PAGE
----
That’s one explanation for why all this money getting thrown around. But there’s another, as well, and it’s less satisfying so far as a narrative is concerned.

The last two years of reliever spending might just be a random blip. Last season, we had two of the game’s best closers available, and both of them signed for big money, driving up the total cost for relievers. This season, we see a large quantity of good relievers, and those good relievers are getting paid as they should. This runs slightly counter to the increase in dollars per WAR, and that’s where part of this theory needs help from outside the reliever outlook.

If you look at the last column in the last table, you see the FanGraphs free-agent rankings¬†for this winter. Twelve of the 15 players above appeared in the top 50, and three more — Holland, Reed, and Watson — were also in the top 50. That’s 15 relievers among the top-50 free agents — as many, in other words, as the previous two offseasons combined.

It’s possible that there is just a greater number of more useful relievers available this season. It’s possible that there is more recognition for the value of relievers, and therefore a greater number of them appeared in the rankings. It’s also possible that this free-agent class as a whole isn’t all that good. (Last year’s class also wasn’t that good.) Relievers are relatively cheap in terms of annual value and years, and given the size of bullpens, every team can always use another one. Plus, they are easily benched compared to position players, where the next available option could be replacement level.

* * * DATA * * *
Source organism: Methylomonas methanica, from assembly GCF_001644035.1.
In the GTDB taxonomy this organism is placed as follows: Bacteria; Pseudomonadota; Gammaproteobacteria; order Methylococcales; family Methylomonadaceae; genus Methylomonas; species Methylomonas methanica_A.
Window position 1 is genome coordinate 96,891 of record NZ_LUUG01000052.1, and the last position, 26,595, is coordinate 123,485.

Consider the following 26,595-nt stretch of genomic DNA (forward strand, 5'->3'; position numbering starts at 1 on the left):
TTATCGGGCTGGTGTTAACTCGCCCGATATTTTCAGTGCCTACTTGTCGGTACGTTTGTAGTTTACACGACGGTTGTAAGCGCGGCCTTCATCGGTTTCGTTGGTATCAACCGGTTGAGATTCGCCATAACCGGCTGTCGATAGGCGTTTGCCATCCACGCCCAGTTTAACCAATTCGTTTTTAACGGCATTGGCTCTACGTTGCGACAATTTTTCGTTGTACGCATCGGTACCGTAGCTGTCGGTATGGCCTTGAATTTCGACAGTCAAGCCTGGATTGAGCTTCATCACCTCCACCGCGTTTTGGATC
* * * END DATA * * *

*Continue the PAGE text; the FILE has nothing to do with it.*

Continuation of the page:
The truth probably lies somewhere in the middle. Perhaps teams are valuing relievers more highly due some revolution or another. Maybe there just isn’t a whole lot out there on which teams can spend their money. Some combination of the two seems likely. Revenues have soared and the free agent class of two years ago was a great one. The last two years have been rather lackluster, but teams have to spend their money somewhere. A lot of decent relievers are benefiting as the rest of winter remains on hold.





Craig Edwards can be found on twitter @craigjedwards.

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Joe Joe
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Joe Joe

League Bullpen fWAR
2014 – 84.7
2015 – 87.1
2016 – 103.3
2017 – 112.7
2018 (Fangraphs Depth Charts including free agents) – 88.8